Take Elie Wiesel for example.   When Elie was a teenager in Transylvania in 1944, he and his entire family were taken in the middle of the night to the Auschwitz concentration camp.   In his powerful and terrifying narrative, Night, Elie writes, “There are those who tell me that I survived in order to write this text.  I am not convinced.  I don’t know how I survived; I was weak, rather shy; I did nothing to save myself.  A miracle?  Certainly not.  If heaven could or would perform a miracle for me, why not for others more deserving than myself?  It was nothing more than chance.  However, having survived, I needed to give some meaning to my survival.”

I so get this.

Why did Eric have a stroke?  I have no idea why.  Why did I get cancer?  I don’t know that either.  Was it my dense breasts or because I started my period when I was very young?  Was it the birth control pills, my 10 lb. babies, not enough vegetables, bad genes, lack of Vitamin D, chocolate covered almonds, Sam Adams, deodorant, that damn black bra with the underwire, stress, negative thoughts, polluted air, or acid rain?  Was it fate?  Did I have a lesson to learn?  The list goes on and on and on.  It’s exhausting.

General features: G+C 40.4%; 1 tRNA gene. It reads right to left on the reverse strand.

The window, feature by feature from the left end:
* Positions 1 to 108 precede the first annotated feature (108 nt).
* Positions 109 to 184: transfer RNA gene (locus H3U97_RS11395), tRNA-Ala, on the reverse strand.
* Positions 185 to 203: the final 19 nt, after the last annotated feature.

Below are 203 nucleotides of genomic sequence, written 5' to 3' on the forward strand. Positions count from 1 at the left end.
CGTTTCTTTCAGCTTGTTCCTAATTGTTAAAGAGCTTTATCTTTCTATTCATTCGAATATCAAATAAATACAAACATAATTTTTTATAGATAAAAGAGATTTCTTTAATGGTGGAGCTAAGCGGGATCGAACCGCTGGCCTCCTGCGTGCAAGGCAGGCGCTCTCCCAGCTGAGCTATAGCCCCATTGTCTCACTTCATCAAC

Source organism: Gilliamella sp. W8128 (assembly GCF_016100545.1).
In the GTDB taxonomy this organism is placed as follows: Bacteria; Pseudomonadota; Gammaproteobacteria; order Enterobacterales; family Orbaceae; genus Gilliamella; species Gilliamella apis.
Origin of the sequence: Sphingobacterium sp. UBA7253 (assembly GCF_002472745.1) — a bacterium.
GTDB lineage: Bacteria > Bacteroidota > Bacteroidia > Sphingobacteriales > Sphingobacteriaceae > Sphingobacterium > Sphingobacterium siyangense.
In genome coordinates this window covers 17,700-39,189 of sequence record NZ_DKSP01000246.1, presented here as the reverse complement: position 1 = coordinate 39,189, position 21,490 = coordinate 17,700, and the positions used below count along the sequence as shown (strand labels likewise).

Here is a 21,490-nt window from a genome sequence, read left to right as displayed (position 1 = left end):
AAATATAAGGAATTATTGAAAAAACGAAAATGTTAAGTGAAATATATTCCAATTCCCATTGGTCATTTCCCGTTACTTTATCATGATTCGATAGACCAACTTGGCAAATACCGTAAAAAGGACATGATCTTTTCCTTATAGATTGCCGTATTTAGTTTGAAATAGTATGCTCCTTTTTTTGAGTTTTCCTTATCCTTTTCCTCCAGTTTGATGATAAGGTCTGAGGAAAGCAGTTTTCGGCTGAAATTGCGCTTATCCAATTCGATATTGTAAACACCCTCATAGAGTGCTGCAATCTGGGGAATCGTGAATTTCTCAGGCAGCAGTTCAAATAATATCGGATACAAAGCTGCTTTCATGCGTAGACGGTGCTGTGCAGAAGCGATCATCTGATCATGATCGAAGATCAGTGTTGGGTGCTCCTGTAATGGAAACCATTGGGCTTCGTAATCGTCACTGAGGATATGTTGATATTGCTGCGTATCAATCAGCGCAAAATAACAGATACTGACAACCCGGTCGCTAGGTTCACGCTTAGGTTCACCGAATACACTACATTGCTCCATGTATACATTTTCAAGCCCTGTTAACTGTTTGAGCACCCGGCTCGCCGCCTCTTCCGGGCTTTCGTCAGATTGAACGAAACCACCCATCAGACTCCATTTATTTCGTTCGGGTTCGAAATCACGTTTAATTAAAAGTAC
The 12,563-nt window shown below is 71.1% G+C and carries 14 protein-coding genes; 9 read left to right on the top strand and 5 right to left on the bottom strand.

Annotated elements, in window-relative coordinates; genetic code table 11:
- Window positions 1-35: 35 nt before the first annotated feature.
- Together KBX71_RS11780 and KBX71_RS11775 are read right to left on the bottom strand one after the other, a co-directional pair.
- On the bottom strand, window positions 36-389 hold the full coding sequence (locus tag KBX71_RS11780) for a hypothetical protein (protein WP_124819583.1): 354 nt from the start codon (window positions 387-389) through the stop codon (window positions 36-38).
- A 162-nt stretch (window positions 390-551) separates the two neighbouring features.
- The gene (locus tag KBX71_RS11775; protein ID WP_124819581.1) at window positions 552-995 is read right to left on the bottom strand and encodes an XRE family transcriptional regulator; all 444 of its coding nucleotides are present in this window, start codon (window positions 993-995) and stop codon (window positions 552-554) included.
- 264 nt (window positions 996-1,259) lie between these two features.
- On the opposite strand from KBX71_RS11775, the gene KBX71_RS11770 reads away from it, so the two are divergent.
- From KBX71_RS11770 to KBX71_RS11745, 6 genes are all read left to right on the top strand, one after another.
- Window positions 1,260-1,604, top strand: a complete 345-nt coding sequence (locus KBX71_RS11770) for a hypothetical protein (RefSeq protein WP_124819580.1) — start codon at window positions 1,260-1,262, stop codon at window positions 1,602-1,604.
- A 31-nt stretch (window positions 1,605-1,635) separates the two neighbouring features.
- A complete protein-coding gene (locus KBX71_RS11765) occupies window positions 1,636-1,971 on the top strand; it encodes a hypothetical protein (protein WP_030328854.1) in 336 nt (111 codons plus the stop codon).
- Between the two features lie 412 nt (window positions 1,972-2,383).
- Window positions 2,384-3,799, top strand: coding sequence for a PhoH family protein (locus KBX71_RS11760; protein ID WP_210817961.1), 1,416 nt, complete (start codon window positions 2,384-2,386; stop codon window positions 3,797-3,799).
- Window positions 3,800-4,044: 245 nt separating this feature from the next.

Again, I don’t have an answer.  But, I do know, it was not useless.  I know that much for sure.  Why?  Because I gave it meaning, my own meaning perhaps, but meaning. And, so will Eric.  Joseph Campbell explains it this way:

“Life is without meaning. You bring the meaning to it. The meaning of life is whatever you ascribe it to be…”

And how does one do that?  How does one ascribe meaning to something so horrible, so difficult, so… Well, if Elie did it, I certainly can.  I can’t profess to know what Elie did to give meaning to surviving that terrible night at Auschwitz or his stay at Buchenwald.  But I can guess that his writing helped him profusely.  I can also guess that his writing was just one piece of a very intricate puzzle.  Although my cancer cannot in any way be compared to what Elie went through, my experience has helped me learn a few things along the way.

First of all, I have learned to look at difficult events that happen in my life from a different perspective.  Shining a new light on things, I have come to understand that trauma, difficulty, pain or suffering can be a gift if you choose to see it from a more meaningful viewpoint.   Now don’t get me wrong.  I don’t wish cancer or a stroke or a concentration camp on anyone.  There was no “Woohoo, Eric had a stroke, he is one lucky dude!”  It’s not that kind of gift.